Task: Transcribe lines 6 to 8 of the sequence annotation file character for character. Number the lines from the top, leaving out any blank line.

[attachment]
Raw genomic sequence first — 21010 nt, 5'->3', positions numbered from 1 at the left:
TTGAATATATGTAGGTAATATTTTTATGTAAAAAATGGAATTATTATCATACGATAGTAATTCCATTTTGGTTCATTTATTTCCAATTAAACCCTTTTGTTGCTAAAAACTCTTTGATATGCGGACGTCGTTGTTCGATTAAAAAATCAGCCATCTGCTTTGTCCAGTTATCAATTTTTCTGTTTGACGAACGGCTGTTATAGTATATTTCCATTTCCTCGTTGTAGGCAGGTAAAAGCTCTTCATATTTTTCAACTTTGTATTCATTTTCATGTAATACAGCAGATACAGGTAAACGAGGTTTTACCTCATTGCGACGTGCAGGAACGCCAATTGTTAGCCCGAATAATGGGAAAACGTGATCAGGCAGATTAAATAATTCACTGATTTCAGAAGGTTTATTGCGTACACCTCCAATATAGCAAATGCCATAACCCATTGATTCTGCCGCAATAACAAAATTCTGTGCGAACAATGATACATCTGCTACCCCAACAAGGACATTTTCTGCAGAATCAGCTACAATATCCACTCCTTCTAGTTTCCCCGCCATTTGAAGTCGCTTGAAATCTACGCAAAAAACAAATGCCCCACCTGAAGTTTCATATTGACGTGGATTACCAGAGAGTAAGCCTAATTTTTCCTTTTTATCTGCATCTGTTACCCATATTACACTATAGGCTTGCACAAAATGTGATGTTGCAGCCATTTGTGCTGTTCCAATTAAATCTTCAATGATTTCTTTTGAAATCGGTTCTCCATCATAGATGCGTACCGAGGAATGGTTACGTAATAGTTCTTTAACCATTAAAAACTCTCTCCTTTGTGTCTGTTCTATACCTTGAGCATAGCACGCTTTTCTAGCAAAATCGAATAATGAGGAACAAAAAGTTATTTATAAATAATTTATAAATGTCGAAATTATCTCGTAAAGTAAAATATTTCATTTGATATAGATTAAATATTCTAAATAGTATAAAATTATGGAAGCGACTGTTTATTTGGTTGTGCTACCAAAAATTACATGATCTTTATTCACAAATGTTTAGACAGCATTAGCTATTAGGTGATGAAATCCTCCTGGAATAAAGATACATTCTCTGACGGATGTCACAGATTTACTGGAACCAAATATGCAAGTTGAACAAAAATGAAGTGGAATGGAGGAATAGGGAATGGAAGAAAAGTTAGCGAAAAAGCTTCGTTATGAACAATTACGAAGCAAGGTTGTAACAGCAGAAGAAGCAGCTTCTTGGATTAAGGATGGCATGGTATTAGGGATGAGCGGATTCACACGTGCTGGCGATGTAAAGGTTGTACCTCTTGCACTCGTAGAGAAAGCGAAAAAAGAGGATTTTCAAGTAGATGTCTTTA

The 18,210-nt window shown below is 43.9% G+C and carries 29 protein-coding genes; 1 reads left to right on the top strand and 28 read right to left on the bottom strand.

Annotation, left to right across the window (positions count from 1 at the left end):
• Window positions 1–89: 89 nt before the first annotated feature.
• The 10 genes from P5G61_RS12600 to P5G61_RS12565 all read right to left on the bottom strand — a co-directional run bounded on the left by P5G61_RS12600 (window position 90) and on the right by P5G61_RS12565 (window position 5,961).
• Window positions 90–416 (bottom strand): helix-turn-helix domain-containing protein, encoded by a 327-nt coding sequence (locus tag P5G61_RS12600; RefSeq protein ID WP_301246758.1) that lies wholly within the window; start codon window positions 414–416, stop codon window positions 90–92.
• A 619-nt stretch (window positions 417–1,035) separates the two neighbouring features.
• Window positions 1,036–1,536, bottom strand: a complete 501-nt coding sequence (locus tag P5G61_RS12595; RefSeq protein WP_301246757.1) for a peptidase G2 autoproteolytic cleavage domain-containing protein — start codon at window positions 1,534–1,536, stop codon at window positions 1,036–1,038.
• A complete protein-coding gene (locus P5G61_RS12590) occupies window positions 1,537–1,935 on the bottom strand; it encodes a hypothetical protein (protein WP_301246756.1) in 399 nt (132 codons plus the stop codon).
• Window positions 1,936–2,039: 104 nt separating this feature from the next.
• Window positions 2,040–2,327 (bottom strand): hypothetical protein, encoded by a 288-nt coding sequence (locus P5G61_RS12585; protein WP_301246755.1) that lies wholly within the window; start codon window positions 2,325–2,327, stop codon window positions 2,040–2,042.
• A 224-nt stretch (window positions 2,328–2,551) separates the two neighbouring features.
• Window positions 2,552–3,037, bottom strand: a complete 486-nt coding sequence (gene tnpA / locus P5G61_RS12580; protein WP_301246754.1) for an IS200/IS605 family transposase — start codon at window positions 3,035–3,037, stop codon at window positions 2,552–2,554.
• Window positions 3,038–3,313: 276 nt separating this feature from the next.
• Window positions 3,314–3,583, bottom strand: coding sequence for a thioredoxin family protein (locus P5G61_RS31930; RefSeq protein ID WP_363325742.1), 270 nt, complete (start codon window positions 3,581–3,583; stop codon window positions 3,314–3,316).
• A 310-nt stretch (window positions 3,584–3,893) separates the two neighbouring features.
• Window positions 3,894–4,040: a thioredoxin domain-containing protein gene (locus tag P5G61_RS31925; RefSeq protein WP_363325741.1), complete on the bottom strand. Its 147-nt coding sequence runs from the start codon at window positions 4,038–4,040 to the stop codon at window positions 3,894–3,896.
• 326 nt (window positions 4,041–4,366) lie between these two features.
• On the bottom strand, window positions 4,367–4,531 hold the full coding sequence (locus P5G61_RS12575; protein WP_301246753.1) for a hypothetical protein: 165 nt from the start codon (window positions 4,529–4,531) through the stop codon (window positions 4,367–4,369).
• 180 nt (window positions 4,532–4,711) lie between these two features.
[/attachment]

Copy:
• The 10 genes from P5G61_RS12600 to P5G61_RS12565 all read right to left on the bottom strand — a co-directional run bounded on the left by P5G61_RS12600 (window position 90) and on the right by P5G61_RS12565 (window position 5,961).
• Window positions 90–416 (bottom strand): helix-turn-helix domain-containing protein, encoded by a 327-nt coding sequence (locus tag P5G61_RS12600; RefSeq protein ID WP_301246758.1) that lies wholly within the window; start codon window positions 414–416, stop codon window positions 90–92.
• A 619-nt stretch (window positions 417–1,035) separates the two neighbouring features.